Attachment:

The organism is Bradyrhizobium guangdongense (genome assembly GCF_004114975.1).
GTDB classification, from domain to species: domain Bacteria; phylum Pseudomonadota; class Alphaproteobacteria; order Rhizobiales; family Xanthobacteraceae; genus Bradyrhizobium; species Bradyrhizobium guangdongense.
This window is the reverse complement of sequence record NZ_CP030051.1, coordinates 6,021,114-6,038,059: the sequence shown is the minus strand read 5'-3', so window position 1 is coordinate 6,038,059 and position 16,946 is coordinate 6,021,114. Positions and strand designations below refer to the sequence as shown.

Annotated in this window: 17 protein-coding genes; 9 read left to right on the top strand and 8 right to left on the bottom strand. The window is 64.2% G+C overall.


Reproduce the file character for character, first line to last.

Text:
The organism is Bradyrhizobium guangdongense (genome assembly GCF_004114975.1).
GTDB classification, from domain to species: domain Bacteria; phylum Pseudomonadota; class Alphaproteobacteria; order Rhizobiales; family Xanthobacteraceae; genus Bradyrhizobium; species Bradyrhizobium guangdongense.
This window is the reverse complement of sequence record NZ_CP030051.1, coordinates 6,021,114-6,038,059: the sequence shown is the minus strand read 5'-3', so window position 1 is coordinate 6,038,059 and position 16,946 is coordinate 6,021,114. Positions and strand designations below refer to the sequence as shown.

Annotated in this window: 17 protein-coding genes; 9 read left to right on the top strand and 8 right to left on the bottom strand. The window is 64.2% G+C overall.